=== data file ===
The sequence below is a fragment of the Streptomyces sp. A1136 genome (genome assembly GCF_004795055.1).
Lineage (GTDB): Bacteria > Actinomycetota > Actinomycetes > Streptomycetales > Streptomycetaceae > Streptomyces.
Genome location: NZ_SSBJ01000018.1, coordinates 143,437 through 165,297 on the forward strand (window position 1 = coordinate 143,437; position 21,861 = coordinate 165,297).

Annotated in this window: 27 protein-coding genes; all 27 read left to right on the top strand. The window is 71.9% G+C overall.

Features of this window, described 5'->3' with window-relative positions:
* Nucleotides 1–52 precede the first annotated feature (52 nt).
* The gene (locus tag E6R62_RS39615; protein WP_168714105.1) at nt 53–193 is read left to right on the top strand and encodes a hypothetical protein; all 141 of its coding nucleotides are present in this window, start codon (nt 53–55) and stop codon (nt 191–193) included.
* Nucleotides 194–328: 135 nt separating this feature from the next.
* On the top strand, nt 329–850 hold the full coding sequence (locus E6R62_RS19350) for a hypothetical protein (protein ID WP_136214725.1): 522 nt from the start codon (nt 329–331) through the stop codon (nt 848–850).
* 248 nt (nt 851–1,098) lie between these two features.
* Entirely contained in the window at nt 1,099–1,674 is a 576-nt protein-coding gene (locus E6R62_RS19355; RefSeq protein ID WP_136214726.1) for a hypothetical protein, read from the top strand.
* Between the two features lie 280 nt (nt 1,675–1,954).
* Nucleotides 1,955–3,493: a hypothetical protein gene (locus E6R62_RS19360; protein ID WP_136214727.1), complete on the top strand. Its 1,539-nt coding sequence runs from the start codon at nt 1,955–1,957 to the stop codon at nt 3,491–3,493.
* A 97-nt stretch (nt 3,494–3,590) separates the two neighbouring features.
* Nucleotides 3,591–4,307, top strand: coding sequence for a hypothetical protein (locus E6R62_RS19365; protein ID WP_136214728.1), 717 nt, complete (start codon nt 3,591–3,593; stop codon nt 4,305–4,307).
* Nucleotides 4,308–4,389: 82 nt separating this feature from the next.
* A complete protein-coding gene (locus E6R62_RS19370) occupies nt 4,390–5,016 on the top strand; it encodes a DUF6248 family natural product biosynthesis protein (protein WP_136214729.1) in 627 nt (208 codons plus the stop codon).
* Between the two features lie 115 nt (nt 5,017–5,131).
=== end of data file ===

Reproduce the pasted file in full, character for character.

The sequence below is a fragment of the Streptomyces sp. A1136 genome (genome assembly GCF_004795055.1).
Lineage (GTDB): Bacteria > Actinomycetota > Actinomycetes > Streptomycetales > Streptomycetaceae > Streptomyces.
Genome location: NZ_SSBJ01000018.1, coordinates 143,437 through 165,297 on the forward strand (window position 1 = coordinate 143,437; position 21,861 = coordinate 165,297).

Annotated in this window: 27 protein-coding genes; all 27 read left to right on the top strand. The window is 71.9% G+C overall.

Features of this window, described 5'->3' with window-relative positions:
* Nucleotides 1–52 precede the first annotated feature (52 nt).
* The gene (locus tag E6R62_RS39615; protein WP_168714105.1) at nt 53–193 is read left to right on the top strand and encodes a hypothetical protein; all 141 of its coding nucleotides are present in this window, start codon (nt 53–55) and stop codon (nt 191–193) included.
* Nucleotides 194–328: 135 nt separating this feature from the next.
* On the top strand, nt 329–850 hold the full coding sequence (locus E6R62_RS19350) for a hypothetical protein (protein ID WP_136214725.1): 522 nt from the start codon (nt 329–331) through the stop codon (nt 848–850).
* 248 nt (nt 851–1,098) lie between these two features.
* Entirely contained in the window at nt 1,099–1,674 is a 576-nt protein-coding gene (locus E6R62_RS19355; RefSeq protein ID WP_136214726.1) for a hypothetical protein, read from the top strand.
* Between the two features lie 280 nt (nt 1,675–1,954).
* Nucleotides 1,955–3,493: a hypothetical protein gene (locus E6R62_RS19360; protein ID WP_136214727.1), complete on the top strand. Its 1,539-nt coding sequence runs from the start codon at nt 1,955–1,957 to the stop codon at nt 3,491–3,493.
* A 97-nt stretch (nt 3,494–3,590) separates the two neighbouring features.
* Nucleotides 3,591–4,307, top strand: coding sequence for a hypothetical protein (locus E6R62_RS19365; protein ID WP_136214728.1), 717 nt, complete (start codon nt 3,591–3,593; stop codon nt 4,305–4,307).
* Nucleotides 4,308–4,389: 82 nt separating this feature from the next.
* A complete protein-coding gene (locus E6R62_RS19370) occupies nt 4,390–5,016 on the top strand; it encodes a DUF6248 family natural product biosynthesis protein (protein WP_136214729.1) in 627 nt (208 codons plus the stop codon).
* Between the two features lie 115 nt (nt 5,017–5,131).